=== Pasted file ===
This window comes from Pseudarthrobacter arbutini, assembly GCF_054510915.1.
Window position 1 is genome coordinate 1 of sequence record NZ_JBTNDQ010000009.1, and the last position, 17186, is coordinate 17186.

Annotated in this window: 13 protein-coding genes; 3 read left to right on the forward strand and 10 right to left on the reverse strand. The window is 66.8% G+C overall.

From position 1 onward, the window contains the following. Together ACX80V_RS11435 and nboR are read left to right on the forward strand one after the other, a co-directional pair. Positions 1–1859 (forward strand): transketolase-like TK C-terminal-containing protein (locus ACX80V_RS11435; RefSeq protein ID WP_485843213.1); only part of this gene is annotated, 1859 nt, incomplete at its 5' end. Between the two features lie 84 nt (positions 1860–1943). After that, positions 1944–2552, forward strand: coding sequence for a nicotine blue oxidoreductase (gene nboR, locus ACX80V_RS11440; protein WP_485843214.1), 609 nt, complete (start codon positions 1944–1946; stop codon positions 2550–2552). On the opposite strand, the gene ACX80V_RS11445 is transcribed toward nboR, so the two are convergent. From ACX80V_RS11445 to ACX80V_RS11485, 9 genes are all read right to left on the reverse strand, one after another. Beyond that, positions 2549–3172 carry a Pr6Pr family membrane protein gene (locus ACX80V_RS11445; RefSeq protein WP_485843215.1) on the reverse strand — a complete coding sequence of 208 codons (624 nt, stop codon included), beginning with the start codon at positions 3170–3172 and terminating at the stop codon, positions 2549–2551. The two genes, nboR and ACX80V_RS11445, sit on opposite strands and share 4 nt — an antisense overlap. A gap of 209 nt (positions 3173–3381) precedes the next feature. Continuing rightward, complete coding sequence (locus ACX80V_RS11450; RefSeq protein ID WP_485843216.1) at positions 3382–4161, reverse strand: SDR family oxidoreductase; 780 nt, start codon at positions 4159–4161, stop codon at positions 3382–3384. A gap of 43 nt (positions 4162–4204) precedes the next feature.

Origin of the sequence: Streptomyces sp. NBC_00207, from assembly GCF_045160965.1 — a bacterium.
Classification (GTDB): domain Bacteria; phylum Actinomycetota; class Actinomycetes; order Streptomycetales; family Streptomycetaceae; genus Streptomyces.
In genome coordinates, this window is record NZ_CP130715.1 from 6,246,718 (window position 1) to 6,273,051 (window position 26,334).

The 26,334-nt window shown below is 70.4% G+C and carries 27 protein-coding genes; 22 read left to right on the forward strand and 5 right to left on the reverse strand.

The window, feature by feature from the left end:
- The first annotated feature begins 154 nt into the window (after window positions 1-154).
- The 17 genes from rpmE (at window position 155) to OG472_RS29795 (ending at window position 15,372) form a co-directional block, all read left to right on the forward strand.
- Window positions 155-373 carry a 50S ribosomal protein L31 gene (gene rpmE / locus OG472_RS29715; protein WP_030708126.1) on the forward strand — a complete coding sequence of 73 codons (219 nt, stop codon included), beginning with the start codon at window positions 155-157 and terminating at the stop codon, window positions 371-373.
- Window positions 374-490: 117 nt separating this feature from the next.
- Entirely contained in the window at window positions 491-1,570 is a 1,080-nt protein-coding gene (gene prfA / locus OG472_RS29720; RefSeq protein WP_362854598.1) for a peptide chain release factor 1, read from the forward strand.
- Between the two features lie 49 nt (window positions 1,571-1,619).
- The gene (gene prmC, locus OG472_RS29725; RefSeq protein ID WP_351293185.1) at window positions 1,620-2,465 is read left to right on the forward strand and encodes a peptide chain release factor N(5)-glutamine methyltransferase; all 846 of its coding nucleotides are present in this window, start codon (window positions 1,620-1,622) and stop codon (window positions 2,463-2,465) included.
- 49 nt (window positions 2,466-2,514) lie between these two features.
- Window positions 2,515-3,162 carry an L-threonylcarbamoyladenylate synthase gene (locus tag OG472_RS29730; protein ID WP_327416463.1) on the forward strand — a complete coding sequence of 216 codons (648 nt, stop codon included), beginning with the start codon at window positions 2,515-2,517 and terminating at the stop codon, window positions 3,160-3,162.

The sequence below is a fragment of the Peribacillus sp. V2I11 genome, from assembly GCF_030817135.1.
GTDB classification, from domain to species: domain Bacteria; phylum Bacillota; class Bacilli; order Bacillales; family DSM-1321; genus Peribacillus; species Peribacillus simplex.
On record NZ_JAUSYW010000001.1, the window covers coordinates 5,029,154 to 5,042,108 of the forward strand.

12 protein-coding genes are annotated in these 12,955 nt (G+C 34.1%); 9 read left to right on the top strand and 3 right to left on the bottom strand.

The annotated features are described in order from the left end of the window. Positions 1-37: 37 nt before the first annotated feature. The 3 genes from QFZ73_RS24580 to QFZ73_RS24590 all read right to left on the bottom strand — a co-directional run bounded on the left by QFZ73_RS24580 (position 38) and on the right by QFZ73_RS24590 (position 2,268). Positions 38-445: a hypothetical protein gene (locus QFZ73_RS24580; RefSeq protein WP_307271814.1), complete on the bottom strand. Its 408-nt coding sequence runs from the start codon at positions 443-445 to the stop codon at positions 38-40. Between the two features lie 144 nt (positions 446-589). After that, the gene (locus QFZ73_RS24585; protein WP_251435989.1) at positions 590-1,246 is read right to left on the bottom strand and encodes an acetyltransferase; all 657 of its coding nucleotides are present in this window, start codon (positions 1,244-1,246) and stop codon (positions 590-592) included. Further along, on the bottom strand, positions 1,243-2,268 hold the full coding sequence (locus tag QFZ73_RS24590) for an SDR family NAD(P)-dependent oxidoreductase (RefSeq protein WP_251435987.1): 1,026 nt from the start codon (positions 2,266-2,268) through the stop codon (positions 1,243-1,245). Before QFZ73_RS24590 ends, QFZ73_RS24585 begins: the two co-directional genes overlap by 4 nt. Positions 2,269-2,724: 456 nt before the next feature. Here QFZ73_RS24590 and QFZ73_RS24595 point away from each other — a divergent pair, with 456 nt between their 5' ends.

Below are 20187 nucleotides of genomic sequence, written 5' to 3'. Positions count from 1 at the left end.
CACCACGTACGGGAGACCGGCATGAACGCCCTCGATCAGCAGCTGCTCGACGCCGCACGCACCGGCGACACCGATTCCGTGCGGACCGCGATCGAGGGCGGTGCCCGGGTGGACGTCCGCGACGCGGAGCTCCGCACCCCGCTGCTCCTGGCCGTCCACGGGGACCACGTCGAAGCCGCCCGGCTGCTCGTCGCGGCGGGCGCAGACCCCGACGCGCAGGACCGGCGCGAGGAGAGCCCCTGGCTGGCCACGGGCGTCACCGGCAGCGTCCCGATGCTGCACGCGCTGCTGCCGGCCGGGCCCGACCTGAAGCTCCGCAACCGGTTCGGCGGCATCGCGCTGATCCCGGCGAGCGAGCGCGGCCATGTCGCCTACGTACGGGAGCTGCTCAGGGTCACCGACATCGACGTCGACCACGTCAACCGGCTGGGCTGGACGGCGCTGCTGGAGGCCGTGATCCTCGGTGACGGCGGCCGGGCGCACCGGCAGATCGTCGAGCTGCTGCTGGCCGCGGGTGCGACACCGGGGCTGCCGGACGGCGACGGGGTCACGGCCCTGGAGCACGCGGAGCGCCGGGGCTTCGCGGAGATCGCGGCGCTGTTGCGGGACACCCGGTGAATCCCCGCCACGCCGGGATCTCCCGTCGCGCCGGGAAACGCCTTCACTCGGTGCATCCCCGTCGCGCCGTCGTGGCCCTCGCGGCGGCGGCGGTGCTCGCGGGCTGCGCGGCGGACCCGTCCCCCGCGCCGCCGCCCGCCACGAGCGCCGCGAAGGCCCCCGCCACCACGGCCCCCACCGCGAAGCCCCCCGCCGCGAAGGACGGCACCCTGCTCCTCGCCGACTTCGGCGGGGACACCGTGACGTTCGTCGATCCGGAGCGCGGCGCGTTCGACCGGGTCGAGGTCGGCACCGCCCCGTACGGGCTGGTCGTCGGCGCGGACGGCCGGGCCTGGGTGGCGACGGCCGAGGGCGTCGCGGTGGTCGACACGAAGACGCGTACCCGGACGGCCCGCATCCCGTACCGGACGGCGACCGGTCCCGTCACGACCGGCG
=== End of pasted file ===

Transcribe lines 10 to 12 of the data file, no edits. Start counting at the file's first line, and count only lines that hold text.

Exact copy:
- The first annotated feature begins 154 nt into the window (after window positions 1-154).
- The 17 genes from rpmE (at window position 155) to OG472_RS29795 (ending at window position 15,372) form a co-directional block, all read left to right on the forward strand.
- Window positions 155-373 carry a 50S ribosomal protein L31 gene (gene rpmE / locus OG472_RS29715; protein WP_030708126.1) on the forward strand — a complete coding sequence of 73 codons (219 nt, stop codon included), beginning with the start codon at window positions 155-157 and terminating at the stop codon, window positions 371-373.